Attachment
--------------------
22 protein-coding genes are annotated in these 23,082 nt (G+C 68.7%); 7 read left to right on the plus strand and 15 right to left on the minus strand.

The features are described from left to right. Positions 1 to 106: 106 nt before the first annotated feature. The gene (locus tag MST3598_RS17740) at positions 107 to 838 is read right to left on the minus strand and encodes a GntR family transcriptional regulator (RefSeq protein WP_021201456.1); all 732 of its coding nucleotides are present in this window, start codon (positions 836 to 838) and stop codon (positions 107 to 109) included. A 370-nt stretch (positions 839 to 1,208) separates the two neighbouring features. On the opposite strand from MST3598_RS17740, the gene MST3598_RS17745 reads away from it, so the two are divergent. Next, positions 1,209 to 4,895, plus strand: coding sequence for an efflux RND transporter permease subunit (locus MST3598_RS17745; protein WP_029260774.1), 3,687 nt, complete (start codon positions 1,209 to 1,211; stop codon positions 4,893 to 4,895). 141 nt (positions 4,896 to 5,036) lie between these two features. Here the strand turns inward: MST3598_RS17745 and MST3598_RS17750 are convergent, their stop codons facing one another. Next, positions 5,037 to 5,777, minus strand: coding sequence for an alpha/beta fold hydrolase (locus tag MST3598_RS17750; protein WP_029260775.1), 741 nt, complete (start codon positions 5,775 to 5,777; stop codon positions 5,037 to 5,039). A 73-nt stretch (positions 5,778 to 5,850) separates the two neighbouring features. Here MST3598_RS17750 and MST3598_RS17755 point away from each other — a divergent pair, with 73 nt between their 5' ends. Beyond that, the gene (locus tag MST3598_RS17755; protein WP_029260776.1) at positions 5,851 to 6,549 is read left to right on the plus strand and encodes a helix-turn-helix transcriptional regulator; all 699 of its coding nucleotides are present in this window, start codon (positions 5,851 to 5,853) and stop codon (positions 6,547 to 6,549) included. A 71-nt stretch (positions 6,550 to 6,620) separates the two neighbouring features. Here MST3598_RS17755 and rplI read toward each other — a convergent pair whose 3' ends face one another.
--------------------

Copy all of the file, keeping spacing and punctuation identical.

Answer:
22 protein-coding genes are annotated in these 23,082 nt (G+C 68.7%); 7 read left to right on the plus strand and 15 right to left on the minus strand.

The features are described from left to right. Positions 1 to 106: 106 nt before the first annotated feature. The gene (locus tag MST3598_RS17740) at positions 107 to 838 is read right to left on the minus strand and encodes a GntR family transcriptional regulator (RefSeq protein WP_021201456.1); all 732 of its coding nucleotides are present in this window, start codon (positions 836 to 838) and stop codon (positions 107 to 109) included. A 370-nt stretch (positions 839 to 1,208) separates the two neighbouring features. On the opposite strand from MST3598_RS17740, the gene MST3598_RS17745 reads away from it, so the two are divergent. Next, positions 1,209 to 4,895, plus strand: coding sequence for an efflux RND transporter permease subunit (locus MST3598_RS17745; protein WP_029260774.1), 3,687 nt, complete (start codon positions 1,209 to 1,211; stop codon positions 4,893 to 4,895). 141 nt (positions 4,896 to 5,036) lie between these two features. Here the strand turns inward: MST3598_RS17745 and MST3598_RS17750 are convergent, their stop codons facing one another. Next, positions 5,037 to 5,777, minus strand: coding sequence for an alpha/beta fold hydrolase (locus tag MST3598_RS17750; protein WP_029260775.1), 741 nt, complete (start codon positions 5,775 to 5,777; stop codon positions 5,037 to 5,039). A 73-nt stretch (positions 5,778 to 5,850) separates the two neighbouring features. Here MST3598_RS17750 and MST3598_RS17755 point away from each other — a divergent pair, with 73 nt between their 5' ends. Beyond that, the gene (locus tag MST3598_RS17755; protein WP_029260776.1) at positions 5,851 to 6,549 is read left to right on the plus strand and encodes a helix-turn-helix transcriptional regulator; all 699 of its coding nucleotides are present in this window, start codon (positions 5,851 to 5,853) and stop codon (positions 6,547 to 6,549) included. A 71-nt stretch (positions 6,550 to 6,620) separates the two neighbouring features. Here MST3598_RS17755 and rplI read toward each other — a convergent pair whose 3' ends face one another.